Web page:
Math 313: Elementary Linear Algebra

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Catalog Information


Elementary Linear Algebra.

(Credit Hours:Lecture Hours:Lab Hours)



F, W, Sp, Su


Math 112. Students are recommended to take Math 290 before taking Math 313


Linear systems, matrices, vectors and vector spaces, linear transformations, determinants, inner product spaces, eigenvalues, and eigenvectors.

This course is aimed at majors in mathematics, the physical sciences, engineering, and other students interested in applications of mathematics to their disciplines. Linear algebra is used more than any other form of advanced mathematics in industry and science. A key idea is the mathematical modeling of a problem via systems of linear equations.

Desired Learning Outcomes


Math 113. Math 290 is encouraged.

Minimal learning outcomes

Upon completion of this course, the successful student will be able to:

  1. Use Gaussian elimination to do all of the following: solve a linear system with reduced row echelon form, solve a linear system with row echelon form and backward substitution, find the inverse of a given matrix, and find the determinant of a given matrix.
  2. Demonstrate proficiency at matrix algebra. For matrix multiplication demonstrate understanding of the associative law, the reverse order law for inverses and transposes, and the failure of the commutative law and the cancellation law.
  3. Use Cramer's rule to solve a linear system.
  4. Use cofactors to find the inverse of a given matrix and the determinant of a given matrix.
  5. Determine whether a set with a given notion of addition and scalar multiplication is a vector space. Here, and in relevant numbers below, be familiar with both finite and infinite dimensional examples.
  6. Determine whether a given subset of a vector space is a subspace.
  7. Determine whether a given set of vectors is linearly independent, spans, or is a basis.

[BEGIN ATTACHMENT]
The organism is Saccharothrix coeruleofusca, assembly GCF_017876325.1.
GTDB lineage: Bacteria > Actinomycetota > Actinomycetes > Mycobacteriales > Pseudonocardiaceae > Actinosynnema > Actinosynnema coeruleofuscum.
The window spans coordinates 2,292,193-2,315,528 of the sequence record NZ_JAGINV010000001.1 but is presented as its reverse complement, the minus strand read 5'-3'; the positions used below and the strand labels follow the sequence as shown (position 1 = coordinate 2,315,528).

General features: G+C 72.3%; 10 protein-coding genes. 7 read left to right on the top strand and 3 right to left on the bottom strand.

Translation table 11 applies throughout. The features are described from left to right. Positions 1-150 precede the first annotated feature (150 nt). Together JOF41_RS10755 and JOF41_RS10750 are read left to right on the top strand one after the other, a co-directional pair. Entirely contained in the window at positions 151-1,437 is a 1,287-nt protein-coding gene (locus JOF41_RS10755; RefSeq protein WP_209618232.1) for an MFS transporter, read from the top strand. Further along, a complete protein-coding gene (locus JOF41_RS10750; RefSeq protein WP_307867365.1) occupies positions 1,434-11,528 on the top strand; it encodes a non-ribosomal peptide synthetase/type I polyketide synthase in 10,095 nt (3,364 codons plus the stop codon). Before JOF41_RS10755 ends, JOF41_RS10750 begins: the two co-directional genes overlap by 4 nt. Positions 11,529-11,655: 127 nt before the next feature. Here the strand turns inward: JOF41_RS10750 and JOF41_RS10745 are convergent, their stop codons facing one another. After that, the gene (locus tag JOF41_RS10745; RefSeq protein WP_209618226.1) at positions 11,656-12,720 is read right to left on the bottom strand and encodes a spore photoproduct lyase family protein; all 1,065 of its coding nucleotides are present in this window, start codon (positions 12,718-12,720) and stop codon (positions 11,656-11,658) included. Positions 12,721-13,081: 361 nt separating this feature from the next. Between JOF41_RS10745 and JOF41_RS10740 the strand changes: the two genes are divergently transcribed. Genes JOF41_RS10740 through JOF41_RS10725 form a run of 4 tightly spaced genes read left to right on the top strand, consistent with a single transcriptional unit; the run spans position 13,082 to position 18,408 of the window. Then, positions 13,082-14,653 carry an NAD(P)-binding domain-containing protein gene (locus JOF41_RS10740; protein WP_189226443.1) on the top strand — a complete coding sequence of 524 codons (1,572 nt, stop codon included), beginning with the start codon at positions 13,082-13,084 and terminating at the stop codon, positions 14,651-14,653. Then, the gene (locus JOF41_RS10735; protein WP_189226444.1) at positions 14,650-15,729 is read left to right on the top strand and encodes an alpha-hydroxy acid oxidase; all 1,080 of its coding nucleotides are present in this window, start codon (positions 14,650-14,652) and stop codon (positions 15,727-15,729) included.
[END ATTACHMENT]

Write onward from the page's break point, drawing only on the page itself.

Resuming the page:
8. Determine the dimension of a given vector space or of a given subspace.
  9. Find bases for the null space, row space, and column space of a given matrix, and determine its rank.
  10. Demonstrate understanding of the Rank-Nullity Theorem and its applications.
  11. Given a description of a linear transformation, find its matrix representation relative to given bases.
  12. Demonstrate understanding of the relationship between similarity and change of basis.
  13. Determine whether a real valued function on a vector space is a norm.
  14. Find the norm of a vector and the angle between two vectors in an inner product space.
  15. Use the inner product to express a vector in an inner product space as a linear combination of an orthogonal set of vectors.
  16. Find the orthogonal complement of a given subspace.
  17. Demonstrate understanding of the relationship of the row space, column space, and nullspace of a matrix (and its transpose) via orthogonal complements.
  18. Demonstrate understanding of the Cauchy-Schwartz inequality and its applications.
  19. Determine whether a vector space with a (sesquilinear) form is an inner product space.
  20. Use the Gram-Schmidt process to find an orthonormal basis of an inner product space. Be capable of doing this both in Rn and in function spaces that are inner product spaces.
  21. Use least squares to fit a line (y = ax + b) to a table of data, plot the line and data points, and explain the meaning of least squares in terms of orthogonal projection.
  22. Use the idea of least squares to find orthogonal projections onto subspaces and for polynomial curve fitting.
  23. Find (real and complex) eigenvalues and eigenvectors of 2 × 2 or 3 × 3 matrices.
  24. Determine whether a given matrix is diagonalizable. If so, find a matrix that diagonalizes it via similarity.
  25. Demonstrate understanding of the relationship between eigenvalues of a square matrix and its determinant, its trace, and its invertibility/singularity.
  26. Identify symmetric matrices and orthogonal matrices.
  27. Find a matrix that orthogonally diagonalizes a given symmetric matrix.
  28. Know and be able to apply the spectral theorem for symmetric matrices.
  29. Correctly define terms and give examples relating to the above concepts.
  30. Prove basic theorems about the above concepts.
  31. Prove or disprove statements relating to the above concepts.
  32. Be adept at hand computation for row reduction, matrix inversion and similar problems; also, use MATLAB or a similar program for linear algebra problems.


Possible textbooks for this course include (but are not limited to):

Additional topics

Courses for which this course is prerequisite

Math 314, Math 334, Math 342, Math 355, Math 371, Math 431, Math 485, Math 570. It is clear from this list that it is imperative to cover all the minimal learning outcomes.